Theatre review: Gina Chew's Permanence will strike a chord with those mulling over BTO-marriage-kids narrative

Permanence, a play written by Gina Chew, starring Grace Lee Khoo (foreground), Chanel Ariel Chan (background), Terrance Tan (left) and Jamil Schulze.
Permanence, a play written by Gina Chew, starring Grace Lee Khoo (foreground), Chanel Ariel Chan (background), Terrance Tan (left) and Jamil Schulze.PHOTO: COURTESY OF TOY FACTORY PRODUCTIONS


Toy Factory Productions

Nafa Studio Theatre

Last Friday (Oct 11)

Find a good job, get married and have kids. The typical Singapore narrative is challenged in Permanence, Gina Chew's tragicomic exploration of love, sex and domesticity which has been restaged after its premiere two years ago.

Under Mitchell Fang's judicious direction, past and present collide in a sort of theatrical tango between two pairs of lovers who appear on stage at the same time - Blanche (Chanel Ariel Chan) and her old flame Chris (Jamil Schulze), a bartender; and an older, married Blanche (Grace Lee Khoo), who is now yoked to Nathan (Terrance Tan), a Mr Nice Guy who isn't as wholesome as he seems.

Like the Tennessee Williams character of the same name, Blanche is a troubled woman. The passionate protagonist, who has spent some time abroad, returns to Singapore with baggage - both physical and metaphorical - and chafes against society's expectations of her. But several twists and turns later, she finds herself trapped in an unhealthy marriage.

Chan slips into the role of Blanche like a hand in a glove, channeling her character's wit, recklessness and feline charm with aplomb. Lee Khoo does a similarly good job at playing Blanche's frigid older self.

In the play, abortion, infidelity and marital rape rear their heads. The lead character is a sympathetic figure, and we come to see her as more than just a woman who has made a string of bad decisions and has to live with the consequences.

Permanence was first performed two years ago, at the inaugural edition of Toy Factory Productions' The Wright Stuff Festival, part of a platform that nurtures emerging playwrights. Back by invitation, Chew's domestic drama now features a new cast, sharper dialogue and is also more reflective of a Singapore context. The 150-seat Nafa Studio Theatre, more than twice the size of the shophouse space where the show was previously staged, remains a suitably intimate setting.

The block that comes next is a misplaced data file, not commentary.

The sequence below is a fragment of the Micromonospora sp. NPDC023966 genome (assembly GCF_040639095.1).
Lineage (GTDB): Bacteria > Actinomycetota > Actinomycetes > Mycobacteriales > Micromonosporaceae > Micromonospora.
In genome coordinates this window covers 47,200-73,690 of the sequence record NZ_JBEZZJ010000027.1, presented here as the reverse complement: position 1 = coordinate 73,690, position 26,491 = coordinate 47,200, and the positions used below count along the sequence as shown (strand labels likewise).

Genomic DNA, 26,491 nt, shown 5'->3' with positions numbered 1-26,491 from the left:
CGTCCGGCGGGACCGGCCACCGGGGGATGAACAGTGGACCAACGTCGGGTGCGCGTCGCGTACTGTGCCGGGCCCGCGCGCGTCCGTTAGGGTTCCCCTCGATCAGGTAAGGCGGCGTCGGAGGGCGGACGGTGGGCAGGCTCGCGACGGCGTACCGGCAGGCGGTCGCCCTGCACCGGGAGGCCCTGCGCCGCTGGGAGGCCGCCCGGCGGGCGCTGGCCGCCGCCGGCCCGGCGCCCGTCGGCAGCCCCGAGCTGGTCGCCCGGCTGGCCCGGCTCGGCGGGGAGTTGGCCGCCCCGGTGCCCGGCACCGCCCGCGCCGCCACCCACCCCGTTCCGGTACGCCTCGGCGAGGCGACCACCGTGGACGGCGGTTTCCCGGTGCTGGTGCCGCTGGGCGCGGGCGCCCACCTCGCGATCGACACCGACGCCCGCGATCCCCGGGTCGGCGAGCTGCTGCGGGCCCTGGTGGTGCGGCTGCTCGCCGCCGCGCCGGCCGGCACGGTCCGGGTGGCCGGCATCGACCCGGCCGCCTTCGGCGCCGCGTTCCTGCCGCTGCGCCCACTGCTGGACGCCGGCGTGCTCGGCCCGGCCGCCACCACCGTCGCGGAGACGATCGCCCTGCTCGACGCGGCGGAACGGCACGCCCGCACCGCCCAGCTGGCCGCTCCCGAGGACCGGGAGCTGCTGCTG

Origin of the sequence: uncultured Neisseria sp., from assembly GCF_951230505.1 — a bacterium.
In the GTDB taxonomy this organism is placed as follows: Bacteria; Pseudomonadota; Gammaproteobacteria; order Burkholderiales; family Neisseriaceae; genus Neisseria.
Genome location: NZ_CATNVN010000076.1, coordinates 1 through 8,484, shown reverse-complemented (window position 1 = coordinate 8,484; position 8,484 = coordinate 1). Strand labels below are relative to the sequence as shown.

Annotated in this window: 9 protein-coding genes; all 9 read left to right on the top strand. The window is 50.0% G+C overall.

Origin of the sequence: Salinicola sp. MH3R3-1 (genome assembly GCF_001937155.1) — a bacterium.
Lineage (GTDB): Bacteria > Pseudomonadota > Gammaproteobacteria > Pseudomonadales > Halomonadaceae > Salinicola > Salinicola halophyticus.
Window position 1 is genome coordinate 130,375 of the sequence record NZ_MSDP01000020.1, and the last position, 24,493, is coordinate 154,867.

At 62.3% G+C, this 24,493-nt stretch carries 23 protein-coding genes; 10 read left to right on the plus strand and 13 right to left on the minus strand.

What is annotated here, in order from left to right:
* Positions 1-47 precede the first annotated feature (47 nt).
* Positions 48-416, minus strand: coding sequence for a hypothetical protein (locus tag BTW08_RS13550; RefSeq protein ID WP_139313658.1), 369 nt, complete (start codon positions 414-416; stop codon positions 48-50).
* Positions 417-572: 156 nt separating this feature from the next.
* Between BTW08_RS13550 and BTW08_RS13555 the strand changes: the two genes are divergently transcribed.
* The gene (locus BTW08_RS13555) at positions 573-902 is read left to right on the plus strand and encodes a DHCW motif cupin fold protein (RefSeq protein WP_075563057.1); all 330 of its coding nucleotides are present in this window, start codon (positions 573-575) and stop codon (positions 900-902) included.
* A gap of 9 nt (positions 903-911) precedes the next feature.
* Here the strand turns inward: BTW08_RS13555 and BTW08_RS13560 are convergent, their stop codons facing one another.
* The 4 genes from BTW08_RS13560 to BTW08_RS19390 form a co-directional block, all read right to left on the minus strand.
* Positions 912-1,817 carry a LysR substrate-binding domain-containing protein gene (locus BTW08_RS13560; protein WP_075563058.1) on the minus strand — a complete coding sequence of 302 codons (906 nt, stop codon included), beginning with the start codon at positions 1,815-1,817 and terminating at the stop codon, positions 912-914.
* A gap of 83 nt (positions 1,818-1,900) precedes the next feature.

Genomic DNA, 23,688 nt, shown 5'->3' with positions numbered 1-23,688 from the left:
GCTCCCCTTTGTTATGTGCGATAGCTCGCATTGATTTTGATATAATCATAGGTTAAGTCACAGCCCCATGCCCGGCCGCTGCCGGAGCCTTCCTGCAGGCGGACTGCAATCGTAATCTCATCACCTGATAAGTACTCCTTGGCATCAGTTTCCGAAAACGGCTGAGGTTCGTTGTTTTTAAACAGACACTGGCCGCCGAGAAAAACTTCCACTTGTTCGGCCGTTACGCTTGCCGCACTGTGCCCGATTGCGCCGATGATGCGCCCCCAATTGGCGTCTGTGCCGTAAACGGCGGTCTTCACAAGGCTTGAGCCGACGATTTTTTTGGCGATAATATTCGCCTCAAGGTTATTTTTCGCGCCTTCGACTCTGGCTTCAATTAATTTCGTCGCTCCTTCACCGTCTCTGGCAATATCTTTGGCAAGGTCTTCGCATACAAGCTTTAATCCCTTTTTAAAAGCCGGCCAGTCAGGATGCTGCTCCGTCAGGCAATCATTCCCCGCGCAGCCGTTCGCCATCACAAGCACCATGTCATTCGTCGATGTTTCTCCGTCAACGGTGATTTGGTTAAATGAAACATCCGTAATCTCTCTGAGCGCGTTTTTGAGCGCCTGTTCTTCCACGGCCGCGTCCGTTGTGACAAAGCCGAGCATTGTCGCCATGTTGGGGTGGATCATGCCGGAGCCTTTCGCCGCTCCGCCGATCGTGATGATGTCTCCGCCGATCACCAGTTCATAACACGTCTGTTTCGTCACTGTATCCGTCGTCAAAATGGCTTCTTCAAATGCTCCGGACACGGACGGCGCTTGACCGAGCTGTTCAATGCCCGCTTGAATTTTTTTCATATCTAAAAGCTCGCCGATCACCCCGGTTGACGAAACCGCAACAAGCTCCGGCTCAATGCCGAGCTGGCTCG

There is something oh-so-relatable about Permanence, which will strike a chord with 20-somethings who are wondering if it is time, after all, to buy into the BTO-marriage-kids narrative; or, who having settled down, find their lives to be a quick succession of busy nothings. Particularly memorable is one scene where Blanche rattles off a litany of the things one must do: find a spouse, busy yourself with kids and finally aim to die peacefully in your sleep.

The dialogue features some sensitive observations of Singapore life - from Nathan's description of HDB kitchens lighting up one by one as children get ready for school, to Blanche's jibe at the large, ghastly wedding portaits some couples like to hang above their beds.

Nathan's machinations don't always feel convincing. The ending is unsatisfactory, although that could very well be the point. And one can't help feeling that Permanence is in some ways bound and straitened by the very society it is trying to critique, aching for that extra something that might elevate it beyond (nonetheless engaging) soap opera territory.

That said, it is clear that this restaging has been a success, a mark of Chew's promise as a playwright and a reflection of the fact that giving plays more time to gestate and breathe can only be a good thing.


Toy Factory Productions' biennial festival features Gina Chew's Permanence, Mark Benedict Cheong's Random Access Memory, Titus Yim's The Puppet King and Rajkumar Thiagaras' Ashes, Ashes.

WHERE: Nafa Studio Theatre, Nanyang Academy Of Fine Arts Campus 3, 151 Bencoolen Street

WHEN: Oct 13 (Permanence), Oct 17 to 20 (Ashes, Ashes), Oct 24 to 26 (Random Access Memory), Nov 1 to 3 (The Puppet King); 3pm and 8pm